SOURCE: Science Daily DATE: April 10, 2018 SNIP: New ice cores taken from the summit of Mt. Hunter in Denali National Park show summers there are least 1.2-2 degrees Celsius (2.2-3.6 degrees Fahrenheit) warmer than summers were during the 18th, 19th, and early 20th centuries. The warming at Mt. Hunter is about double the amount of warming that has occurred during the summer at areas at sea level in Alaska over the same time period, according to the new research. The warmer temperatures are melting 60 times more snow from Mt. Hunter today than the amount of snow that melted during the summer before the start of the industrial period 150 years ago, according to the study. More snow now melts on Mt. Hunter than at any time in the past 400 years, said Dominic Winski, a glaciologist at Dartmouth College in Hanover, New Hampshire and lead author of the new study published in the Journal of Geophysical Research: Atmospheres, a journal of the American Geophysical...
The world’s largest High Arctic lake responds rapidly to climate warming

The world’s largest High Arctic lake responds rapidly to climate warming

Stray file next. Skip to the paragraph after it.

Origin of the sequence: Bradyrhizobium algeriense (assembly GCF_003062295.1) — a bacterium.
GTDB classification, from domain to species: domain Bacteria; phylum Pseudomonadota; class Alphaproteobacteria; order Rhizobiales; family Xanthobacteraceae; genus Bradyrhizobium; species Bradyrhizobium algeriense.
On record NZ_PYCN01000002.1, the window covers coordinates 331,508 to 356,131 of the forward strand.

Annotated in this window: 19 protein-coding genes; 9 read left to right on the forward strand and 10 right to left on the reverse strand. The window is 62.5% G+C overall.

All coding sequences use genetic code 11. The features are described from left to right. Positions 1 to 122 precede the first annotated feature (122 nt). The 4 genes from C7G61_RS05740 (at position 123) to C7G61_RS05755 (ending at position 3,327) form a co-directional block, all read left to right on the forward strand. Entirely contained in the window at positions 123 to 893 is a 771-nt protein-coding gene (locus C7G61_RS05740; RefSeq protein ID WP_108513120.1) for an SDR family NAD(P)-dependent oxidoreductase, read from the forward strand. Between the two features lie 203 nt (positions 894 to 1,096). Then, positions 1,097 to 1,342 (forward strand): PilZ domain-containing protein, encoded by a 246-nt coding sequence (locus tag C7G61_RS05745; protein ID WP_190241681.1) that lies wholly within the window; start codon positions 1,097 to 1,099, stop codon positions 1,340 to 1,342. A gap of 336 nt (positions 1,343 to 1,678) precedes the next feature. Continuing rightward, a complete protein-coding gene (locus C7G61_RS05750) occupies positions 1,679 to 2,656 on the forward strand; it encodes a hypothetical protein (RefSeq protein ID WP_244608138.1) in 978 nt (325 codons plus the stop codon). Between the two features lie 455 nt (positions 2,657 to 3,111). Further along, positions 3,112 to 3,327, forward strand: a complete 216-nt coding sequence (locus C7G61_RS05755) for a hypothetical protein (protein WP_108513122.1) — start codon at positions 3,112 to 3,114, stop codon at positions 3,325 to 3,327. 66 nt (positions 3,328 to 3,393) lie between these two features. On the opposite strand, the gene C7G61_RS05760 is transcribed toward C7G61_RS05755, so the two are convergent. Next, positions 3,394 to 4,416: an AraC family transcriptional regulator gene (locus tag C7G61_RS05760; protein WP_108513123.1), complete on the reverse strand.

SOURCE: Nature Communications DATE: March 29, 2018 SNIP: In this study, we investigate how a warming climate has impacted the Lake Hazen watershed from its glacier headwaters, all the way through to the Arctic Char at the top of the aquatic foodweb, using a combination of historical, contemporary, modeled and paleoliminological datasets. We hypothesized that, due to its large size and thermal inertia, Lake Hazen would be more resilient to Arctic warming than smaller aquatic ecosystems, a number of which have already undergone significant regime shifts. However, we demonstrate that the Lake Hazen watershed was not resilient to even an ~1 °C relative increase in recent summer air temperatures. Accelerated melt in the cryosphere resulted in an ~10 times increase in delivery of glacial meltwaters, sediment, organic carbon and legacy contaminants to Lake Hazen and a reduction in summer lake ice cover. Changes to the physical and chemical components of the watershed caused an ecological reorganization of the algal (diatom) community assemblage and a decline in the physiological condition of Arctic...